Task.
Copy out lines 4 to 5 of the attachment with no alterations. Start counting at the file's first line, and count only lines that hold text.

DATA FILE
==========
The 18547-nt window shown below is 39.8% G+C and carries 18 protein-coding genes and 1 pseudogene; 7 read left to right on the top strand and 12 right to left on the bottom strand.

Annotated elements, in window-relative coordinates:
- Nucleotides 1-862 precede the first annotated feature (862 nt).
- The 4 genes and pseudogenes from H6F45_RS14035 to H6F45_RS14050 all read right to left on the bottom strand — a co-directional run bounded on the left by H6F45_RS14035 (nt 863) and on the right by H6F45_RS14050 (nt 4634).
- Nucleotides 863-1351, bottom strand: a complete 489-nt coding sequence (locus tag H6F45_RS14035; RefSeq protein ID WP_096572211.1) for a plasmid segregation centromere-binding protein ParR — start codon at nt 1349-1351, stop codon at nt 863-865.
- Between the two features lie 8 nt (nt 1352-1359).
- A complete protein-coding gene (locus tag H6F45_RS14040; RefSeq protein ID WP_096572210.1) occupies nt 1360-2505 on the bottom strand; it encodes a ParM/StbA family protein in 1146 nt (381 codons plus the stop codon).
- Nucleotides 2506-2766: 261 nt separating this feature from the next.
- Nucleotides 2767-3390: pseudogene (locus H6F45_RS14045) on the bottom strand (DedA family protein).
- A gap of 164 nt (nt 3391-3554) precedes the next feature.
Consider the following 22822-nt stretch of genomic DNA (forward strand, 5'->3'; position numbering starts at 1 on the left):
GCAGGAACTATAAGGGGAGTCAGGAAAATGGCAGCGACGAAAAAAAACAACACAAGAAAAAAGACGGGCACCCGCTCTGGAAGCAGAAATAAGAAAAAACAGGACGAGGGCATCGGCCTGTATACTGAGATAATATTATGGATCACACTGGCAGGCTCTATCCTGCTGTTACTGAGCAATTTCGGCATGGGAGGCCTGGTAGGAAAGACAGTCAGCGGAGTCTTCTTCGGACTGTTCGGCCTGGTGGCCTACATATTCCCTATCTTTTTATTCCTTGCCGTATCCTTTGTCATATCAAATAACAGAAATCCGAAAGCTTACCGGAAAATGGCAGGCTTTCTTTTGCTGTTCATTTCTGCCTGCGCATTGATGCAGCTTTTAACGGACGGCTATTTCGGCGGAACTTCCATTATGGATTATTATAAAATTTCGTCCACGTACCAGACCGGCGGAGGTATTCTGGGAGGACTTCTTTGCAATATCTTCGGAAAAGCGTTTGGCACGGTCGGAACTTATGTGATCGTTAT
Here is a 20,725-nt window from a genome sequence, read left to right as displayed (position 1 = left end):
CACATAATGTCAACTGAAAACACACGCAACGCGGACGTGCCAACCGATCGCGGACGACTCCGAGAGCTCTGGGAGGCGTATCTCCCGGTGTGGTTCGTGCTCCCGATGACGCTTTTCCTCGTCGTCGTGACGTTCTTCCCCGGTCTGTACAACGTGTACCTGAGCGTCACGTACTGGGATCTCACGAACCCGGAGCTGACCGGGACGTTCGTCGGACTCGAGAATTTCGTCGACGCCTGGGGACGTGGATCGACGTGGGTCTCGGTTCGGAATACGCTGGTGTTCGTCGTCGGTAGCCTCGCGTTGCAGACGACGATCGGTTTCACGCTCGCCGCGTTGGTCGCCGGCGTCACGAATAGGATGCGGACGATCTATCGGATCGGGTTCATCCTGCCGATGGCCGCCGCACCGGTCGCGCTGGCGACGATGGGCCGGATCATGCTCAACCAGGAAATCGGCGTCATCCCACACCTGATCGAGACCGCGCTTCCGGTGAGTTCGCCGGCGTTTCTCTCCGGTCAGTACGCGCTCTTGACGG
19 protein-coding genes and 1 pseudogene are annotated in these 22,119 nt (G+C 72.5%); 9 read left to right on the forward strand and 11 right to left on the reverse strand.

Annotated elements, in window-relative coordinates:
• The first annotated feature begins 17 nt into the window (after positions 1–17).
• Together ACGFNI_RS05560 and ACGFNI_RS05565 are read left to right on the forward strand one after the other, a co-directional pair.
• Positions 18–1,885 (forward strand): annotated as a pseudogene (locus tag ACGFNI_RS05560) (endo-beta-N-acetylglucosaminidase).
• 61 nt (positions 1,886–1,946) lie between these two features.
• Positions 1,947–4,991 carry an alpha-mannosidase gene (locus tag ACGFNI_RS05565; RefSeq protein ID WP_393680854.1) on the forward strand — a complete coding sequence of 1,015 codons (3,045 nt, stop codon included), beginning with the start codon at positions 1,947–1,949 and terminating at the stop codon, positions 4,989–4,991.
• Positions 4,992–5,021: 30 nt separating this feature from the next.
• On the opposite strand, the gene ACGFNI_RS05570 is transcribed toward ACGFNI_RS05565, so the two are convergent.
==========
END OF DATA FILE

- The 4 genes and pseudogenes from H6F45_RS14035 to H6F45_RS14050 all read right to left on the bottom strand — a co-directional run bounded on the left by H6F45_RS14035 (nt 863) and on the right by H6F45_RS14050 (nt 4634).
- Nucleotides 863-1351, bottom strand: a complete 489-nt coding sequence (locus tag H6F45_RS14035; RefSeq protein ID WP_096572211.1) for a plasmid segregation centromere-binding protein ParR — start codon at nt 1349-1351, stop codon at nt 863-865.